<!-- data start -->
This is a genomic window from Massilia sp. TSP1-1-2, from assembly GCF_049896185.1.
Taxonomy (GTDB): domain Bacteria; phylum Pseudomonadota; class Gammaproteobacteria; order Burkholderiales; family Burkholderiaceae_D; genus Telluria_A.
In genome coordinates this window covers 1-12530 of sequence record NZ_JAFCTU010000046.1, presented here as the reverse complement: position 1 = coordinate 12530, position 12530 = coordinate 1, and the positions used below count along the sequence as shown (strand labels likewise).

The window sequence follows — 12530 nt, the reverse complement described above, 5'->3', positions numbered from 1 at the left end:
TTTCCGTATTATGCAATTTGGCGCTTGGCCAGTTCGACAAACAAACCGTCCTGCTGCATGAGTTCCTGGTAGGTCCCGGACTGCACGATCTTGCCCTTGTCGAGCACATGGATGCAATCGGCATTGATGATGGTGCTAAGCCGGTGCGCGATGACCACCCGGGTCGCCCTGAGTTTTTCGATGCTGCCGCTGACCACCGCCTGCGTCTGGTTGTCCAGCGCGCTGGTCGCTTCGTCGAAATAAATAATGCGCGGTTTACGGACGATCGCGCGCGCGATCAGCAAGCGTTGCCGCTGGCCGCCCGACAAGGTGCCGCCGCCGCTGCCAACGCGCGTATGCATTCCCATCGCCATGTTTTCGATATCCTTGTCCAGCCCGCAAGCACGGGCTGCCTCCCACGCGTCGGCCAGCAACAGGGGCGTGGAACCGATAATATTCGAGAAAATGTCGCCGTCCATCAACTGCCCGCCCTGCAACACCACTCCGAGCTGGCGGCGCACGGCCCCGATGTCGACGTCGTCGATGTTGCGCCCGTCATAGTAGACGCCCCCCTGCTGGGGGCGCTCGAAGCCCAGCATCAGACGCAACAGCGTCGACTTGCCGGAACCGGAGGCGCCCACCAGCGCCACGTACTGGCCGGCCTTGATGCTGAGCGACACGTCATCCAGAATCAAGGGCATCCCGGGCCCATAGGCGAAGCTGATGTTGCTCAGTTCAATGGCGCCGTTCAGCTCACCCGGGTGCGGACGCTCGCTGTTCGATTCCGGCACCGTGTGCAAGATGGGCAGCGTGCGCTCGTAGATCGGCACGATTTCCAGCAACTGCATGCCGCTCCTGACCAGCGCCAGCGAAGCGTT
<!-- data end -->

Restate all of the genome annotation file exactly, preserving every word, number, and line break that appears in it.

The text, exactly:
This is a genomic window from Massilia sp. TSP1-1-2, from assembly GCF_049896185.1.
Taxonomy (GTDB): domain Bacteria; phylum Pseudomonadota; class Gammaproteobacteria; order Burkholderiales; family Burkholderiaceae_D; genus Telluria_A.
In genome coordinates this window covers 1-12530 of sequence record NZ_JAFCTU010000046.1, presented here as the reverse complement: position 1 = coordinate 12530, position 12530 = coordinate 1, and the positions used below count along the sequence as shown (strand labels likewise).

The window sequence follows — 12530 nt, the reverse complement described above, 5'->3', positions numbered from 1 at the left end:
TTTCCGTATTATGCAATTTGGCGCTTGGCCAGTTCGACAAACAAACCGTCCTGCTGCATGAGTTCCTGGTAGGTCCCGGACTGCACGATCTTGCCCTTGTCGAGCACATGGATGCAATCGGCATTGATGATGGTGCTAAGCCGGTGCGCGATGACCACCCGGGTCGCCCTGAGTTTTTCGATGCTGCCGCTGACCACCGCCTGCGTCTGGTTGTCCAGCGCGCTGGTCGCTTCGTCGAAATAAATAATGCGCGGTTTACGGACGATCGCGCGCGCGATCAGCAAGCGTTGCCGCTGGCCGCCCGACAAGGTGCCGCCGCCGCTGCCAACGCGCGTATGCATTCCCATCGCCATGTTTTCGATATCCTTGTCCAGCCCGCAAGCACGGGCTGCCTCCCACGCGTCGGCCAGCAACAGGGGCGTGGAACCGATAATATTCGAGAAAATGTCGCCGTCCATCAACTGCCCGCCCTGCAACACCACTCCGAGCTGGCGGCGCACGGCCCCGATGTCGACGTCGTCGATGTTGCGCCCGTCATAGTAGACGCCCCCCTGCTGGGGGCGCTCGAAGCCCAGCATCAGACGCAACAGCGTCGACTTGCCGGAACCGGAGGCGCCCACCAGCGCCACGTACTGGCCGGCCTTGATGCTGAGCGACACGTCATCCAGAATCAAGGGCATCCCGGGCCCATAGGCGAAGCTGATGTTGCTCAGTTCAATGGCGCCGTTCAGCTCACCCGGGTGCGGACGCTCGCTGTTCGATTCCGGCACCGTGTGCAAGATGGGCAGCGTGCGCTCGTAGATCGGCACGATTTCCAGCAACTGCATGCCGCTCCTGACCAGCGCCAGCGAAGCGTT